Advice has often had to be that personal data cannot be compliantly transferred and that the most practical solution would be for the data to stay in the EEA and be managed on EEA-based servers, accessed by EEA-based staff. This has caused some disruption to data flow and business and has potential to affect not only the US transfers of personal data but transfers of personal data to other territories where the security of the personal data cannot be overseen and guaranteed by the two contracting parties. Enforcement will be (again) against the EEA-based entity exporting the personal data, leaving them exposed to enforcement action by the supervisory authorities of their home country for making a “restricted transfer” without procuring adequate protection of the personal data.
The risk to the US counterpart is less, so the commercial realities are often the deciding factor. The UK supervisory authority – the Information Commissioners Office (ICO) – has yet to take any steps towards enforcement of the Schrems II judgment on US-transfers (and at the moment, seems unlikely to). But the German supervisory authority has banned one Bavarian business form using Mailchimp (which routes personal data through the US servers). This may be important to note for UK-based businesses who have European subsidiaries, against whom European supervisory authorities can enforce.
In terms of business disruption, the Schrems II judgment still poses some threat, and advice is to have a plan B if your business is continuing to transfer personal data on the basis of Privacy Shield or SCC arrangements to the US.
The new SCCs do not entirely help either; they are a necessary update to the previous version of the SCCs (which were provided in 2010, well before the GDPR was introduced in 2018, and therefore not drafted for the GDPR) and reflect the GDPR requirements for compliance, but do not solve the over-arching problem of Schrems II. The new SCCs provide a framework for the making of necessary organisational and technical provisions for the safeguarding of personal data, but they cannot circumvent the primacy of the state in the US being able to surveil all electronic communications.
Finally, the new version SCCs apply to EEA-personal data only; due to Brexit, the UK has adopted the old version SCCs but not automatically the new versions. This may cause a hiccup to data flowing from the EEA to the UK and potentially onwards from the UK to a further third country, as the old SCCs will no longer be compliant for EEA personal data beyond the 27 September 2021. Ideally, and logically, the UK will adopt the new version SCCs to smooth this issue over – the new SCCs will match the domestic UK GDPR (and Data Protection Act 2018) better in any event.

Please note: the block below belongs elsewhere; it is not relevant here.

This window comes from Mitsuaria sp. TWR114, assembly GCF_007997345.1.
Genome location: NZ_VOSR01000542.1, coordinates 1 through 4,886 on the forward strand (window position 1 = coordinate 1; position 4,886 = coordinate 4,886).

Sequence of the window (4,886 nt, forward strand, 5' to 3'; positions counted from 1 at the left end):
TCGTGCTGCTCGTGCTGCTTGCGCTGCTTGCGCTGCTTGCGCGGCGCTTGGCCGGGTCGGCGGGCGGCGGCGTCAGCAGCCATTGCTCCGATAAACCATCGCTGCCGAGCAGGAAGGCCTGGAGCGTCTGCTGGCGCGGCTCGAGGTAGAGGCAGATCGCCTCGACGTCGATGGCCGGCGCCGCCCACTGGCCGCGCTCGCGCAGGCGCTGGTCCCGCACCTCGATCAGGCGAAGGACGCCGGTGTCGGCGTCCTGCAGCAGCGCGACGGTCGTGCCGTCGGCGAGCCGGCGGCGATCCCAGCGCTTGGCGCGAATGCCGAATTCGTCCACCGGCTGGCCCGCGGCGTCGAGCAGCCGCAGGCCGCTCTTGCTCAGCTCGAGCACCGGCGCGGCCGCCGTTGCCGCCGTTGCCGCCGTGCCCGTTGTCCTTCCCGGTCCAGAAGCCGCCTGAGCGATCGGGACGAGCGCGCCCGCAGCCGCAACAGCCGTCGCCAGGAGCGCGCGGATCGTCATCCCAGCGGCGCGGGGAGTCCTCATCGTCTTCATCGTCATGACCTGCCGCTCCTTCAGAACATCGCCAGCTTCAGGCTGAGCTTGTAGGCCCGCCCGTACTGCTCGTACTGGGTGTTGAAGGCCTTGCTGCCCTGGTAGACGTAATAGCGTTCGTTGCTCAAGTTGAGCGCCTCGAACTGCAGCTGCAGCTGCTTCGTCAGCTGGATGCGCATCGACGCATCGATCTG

Brexit and adequacy
Brexit may soon also start to pose a problem for the continued smooth flow of personal data from the EEA to the UK. To date, the “Brexit bridge” has been in place to allow for personal data to continue to be transmitted to and fro, but that bridging arrangement is due to run out shortly. As covered by my colleague, the UK becomes a third country for the purposes of GDPR and personal data transfers from the EEA, and will need the new SCCs to proceed.
We may yet be saved by a timely adequacy decision, but the clock is ticking.
While the UK is no longer bound to follow the GDPR as a result of Brexit, it would appear unlikely that rejecting the GDPR (which is currently also domestic law) is the best means to avoid disrupting data flow. What’s more, the EU are in discussions with the US to find a solution to the Schrems II situation, although we await updates on progress.
The protection of personal data as a personal and individual right over its potential value as a business asset, has had a disruptive effect on the business of data. Many businesses have had to reorganise and adapt, some businesses even shutting down some aspects of their activities which were no longer permitted, or which simply were not compliant with the rights created by the GDPR. But disruption can bring improvements in standards too, and there are strong arguments in favour of regulating the uses of personal data and the protection of privacy.
The threat of large fines was the initial impetus; however, three years on, the reputational damage caused by non-compliance is almost as persuasive, and many businesses now advertise their data compliance as a selling point and proof of their trustworthiness.
European consumers have become more aware and sensitised to the value of their personal data and resentful of being the target of advertising from the crassest spam to the subtler cookies or “tailoring” of their landing page, and businesses are aware that consumer power can make itself felt, aside from the power of any supervisory authority.